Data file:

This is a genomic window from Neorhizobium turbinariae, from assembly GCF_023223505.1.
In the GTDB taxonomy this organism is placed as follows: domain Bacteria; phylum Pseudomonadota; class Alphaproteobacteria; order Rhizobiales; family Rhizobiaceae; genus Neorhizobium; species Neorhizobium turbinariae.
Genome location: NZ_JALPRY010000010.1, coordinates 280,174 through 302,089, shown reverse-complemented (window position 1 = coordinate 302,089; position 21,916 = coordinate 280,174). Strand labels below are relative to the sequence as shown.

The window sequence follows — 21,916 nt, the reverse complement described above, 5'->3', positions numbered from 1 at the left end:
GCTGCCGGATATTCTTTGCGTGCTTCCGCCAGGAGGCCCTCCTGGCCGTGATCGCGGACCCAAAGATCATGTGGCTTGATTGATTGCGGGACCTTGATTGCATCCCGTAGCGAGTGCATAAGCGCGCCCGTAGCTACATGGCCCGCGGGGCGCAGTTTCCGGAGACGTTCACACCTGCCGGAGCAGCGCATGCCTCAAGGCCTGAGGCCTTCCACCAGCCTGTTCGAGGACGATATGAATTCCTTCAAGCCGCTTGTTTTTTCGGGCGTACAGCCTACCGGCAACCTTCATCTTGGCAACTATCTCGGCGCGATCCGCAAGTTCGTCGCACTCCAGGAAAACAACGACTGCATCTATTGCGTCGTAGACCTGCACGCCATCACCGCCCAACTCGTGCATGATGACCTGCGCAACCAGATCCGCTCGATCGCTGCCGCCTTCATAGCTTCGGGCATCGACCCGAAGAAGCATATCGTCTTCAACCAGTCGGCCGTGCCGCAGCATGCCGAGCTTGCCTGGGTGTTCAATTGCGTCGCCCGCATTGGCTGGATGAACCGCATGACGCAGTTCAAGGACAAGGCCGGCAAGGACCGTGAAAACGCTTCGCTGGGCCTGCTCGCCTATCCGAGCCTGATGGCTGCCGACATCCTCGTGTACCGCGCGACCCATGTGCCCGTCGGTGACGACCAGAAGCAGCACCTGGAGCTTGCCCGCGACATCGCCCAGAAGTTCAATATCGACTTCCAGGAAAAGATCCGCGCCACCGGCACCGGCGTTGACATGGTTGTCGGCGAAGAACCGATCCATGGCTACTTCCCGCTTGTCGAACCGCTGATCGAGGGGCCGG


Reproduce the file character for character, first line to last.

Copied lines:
This is a genomic window from Neorhizobium turbinariae, from assembly GCF_023223505.1.
In the GTDB taxonomy this organism is placed as follows: domain Bacteria; phylum Pseudomonadota; class Alphaproteobacteria; order Rhizobiales; family Rhizobiaceae; genus Neorhizobium; species Neorhizobium turbinariae.
Genome location: NZ_JALPRY010000010.1, coordinates 280,174 through 302,089, shown reverse-complemented (window position 1 = coordinate 302,089; position 21,916 = coordinate 280,174). Strand labels below are relative to the sequence as shown.

The window sequence follows — 21,916 nt, the reverse complement described above, 5'->3', positions numbered from 1 at the left end:
GCTGCCGGATATTCTTTGCGTGCTTCCGCCAGGAGGCCCTCCTGGCCGTGATCGCGGACCCAAAGATCATGTGGCTTGATTGATTGCGGGACCTTGATTGCATCCCGTAGCGAGTGCATAAGCGCGCCCGTAGCTACATGGCCCGCGGGGCGCAGTTTCCGGAGACGTTCACACCTGCCGGAGCAGCGCATGCCTCAAGGCCTGAGGCCTTCCACCAGCCTGTTCGAGGACGATATGAATTCCTTCAAGCCGCTTGTTTTTTCGGGCGTACAGCCTACCGGCAACCTTCATCTTGGCAACTATCTCGGCGCGATCCGCAAGTTCGTCGCACTCCAGGAAAACAACGACTGCATCTATTGCGTCGTAGACCTGCACGCCATCACCGCCCAACTCGTGCATGATGACCTGCGCAACCAGATCCGCTCGATCGCTGCCGCCTTCATAGCTTCGGGCATCGACCCGAAGAAGCATATCGTCTTCAACCAGTCGGCCGTGCCGCAGCATGCCGAGCTTGCCTGGGTGTTCAATTGCGTCGCCCGCATTGGCTGGATGAACCGCATGACGCAGTTCAAGGACAAGGCCGGCAAGGACCGTGAAAACGCTTCGCTGGGCCTGCTCGCCTATCCGAGCCTGATGGCTGCCGACATCCTCGTGTACCGCGCGACCCATGTGCCCGTCGGTGACGACCAGAAGCAGCACCTGGAGCTTGCCCGCGACATCGCCCAGAAGTTCAATATCGACTTCCAGGAAAAGATCCGCGCCACCGGCACCGGCGTTGACATGGTTGTCGGCGAAGAACCGATCCATGGCTACTTCCCGCTTGTCGAACCGCTGATCGAGGGGCCGG